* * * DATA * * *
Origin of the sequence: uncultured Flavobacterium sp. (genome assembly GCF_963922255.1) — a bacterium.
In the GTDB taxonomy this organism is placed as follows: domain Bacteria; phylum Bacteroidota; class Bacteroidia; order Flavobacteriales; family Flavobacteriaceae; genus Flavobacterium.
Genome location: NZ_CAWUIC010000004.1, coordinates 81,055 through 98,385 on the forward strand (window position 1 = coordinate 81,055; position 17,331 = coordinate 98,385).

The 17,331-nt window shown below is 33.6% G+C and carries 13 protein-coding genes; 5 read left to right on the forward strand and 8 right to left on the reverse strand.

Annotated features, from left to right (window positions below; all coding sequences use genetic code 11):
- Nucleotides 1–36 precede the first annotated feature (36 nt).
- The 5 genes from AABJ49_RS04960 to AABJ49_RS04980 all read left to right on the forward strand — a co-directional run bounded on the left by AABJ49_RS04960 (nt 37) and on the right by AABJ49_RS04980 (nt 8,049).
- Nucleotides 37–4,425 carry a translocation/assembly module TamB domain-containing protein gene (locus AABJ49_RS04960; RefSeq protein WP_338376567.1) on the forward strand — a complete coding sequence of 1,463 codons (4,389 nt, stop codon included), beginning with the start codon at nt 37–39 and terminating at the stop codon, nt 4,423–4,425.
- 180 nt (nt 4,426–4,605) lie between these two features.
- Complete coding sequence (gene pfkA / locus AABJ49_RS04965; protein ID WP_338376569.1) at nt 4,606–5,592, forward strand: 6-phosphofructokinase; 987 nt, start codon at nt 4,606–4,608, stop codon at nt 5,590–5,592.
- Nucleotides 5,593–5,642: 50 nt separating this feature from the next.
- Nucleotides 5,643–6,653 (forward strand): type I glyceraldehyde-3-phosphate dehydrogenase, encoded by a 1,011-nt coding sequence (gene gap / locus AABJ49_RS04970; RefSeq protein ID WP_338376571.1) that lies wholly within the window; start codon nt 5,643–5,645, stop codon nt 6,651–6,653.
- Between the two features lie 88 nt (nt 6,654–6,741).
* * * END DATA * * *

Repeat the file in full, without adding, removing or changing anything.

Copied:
Origin of the sequence: uncultured Flavobacterium sp. (genome assembly GCF_963922255.1) — a bacterium.
In the GTDB taxonomy this organism is placed as follows: domain Bacteria; phylum Bacteroidota; class Bacteroidia; order Flavobacteriales; family Flavobacteriaceae; genus Flavobacterium.
Genome location: NZ_CAWUIC010000004.1, coordinates 81,055 through 98,385 on the forward strand (window position 1 = coordinate 81,055; position 17,331 = coordinate 98,385).

The 17,331-nt window shown below is 33.6% G+C and carries 13 protein-coding genes; 5 read left to right on the forward strand and 8 right to left on the reverse strand.

Annotated features, from left to right (window positions below; all coding sequences use genetic code 11):
- Nucleotides 1–36 precede the first annotated feature (36 nt).
- The 5 genes from AABJ49_RS04960 to AABJ49_RS04980 all read left to right on the forward strand — a co-directional run bounded on the left by AABJ49_RS04960 (nt 37) and on the right by AABJ49_RS04980 (nt 8,049).
- Nucleotides 37–4,425 carry a translocation/assembly module TamB domain-containing protein gene (locus AABJ49_RS04960; RefSeq protein WP_338376567.1) on the forward strand — a complete coding sequence of 1,463 codons (4,389 nt, stop codon included), beginning with the start codon at nt 37–39 and terminating at the stop codon, nt 4,423–4,425.
- 180 nt (nt 4,426–4,605) lie between these two features.
- Complete coding sequence (gene pfkA / locus AABJ49_RS04965; protein ID WP_338376569.1) at nt 4,606–5,592, forward strand: 6-phosphofructokinase; 987 nt, start codon at nt 4,606–4,608, stop codon at nt 5,590–5,592.
- Nucleotides 5,593–5,642: 50 nt separating this feature from the next.
- Nucleotides 5,643–6,653 (forward strand): type I glyceraldehyde-3-phosphate dehydrogenase, encoded by a 1,011-nt coding sequence (gene gap / locus AABJ49_RS04970; RefSeq protein ID WP_338376571.1) that lies wholly within the window; start codon nt 5,643–5,645, stop codon nt 6,651–6,653.
- Between the two features lie 88 nt (nt 6,654–6,741).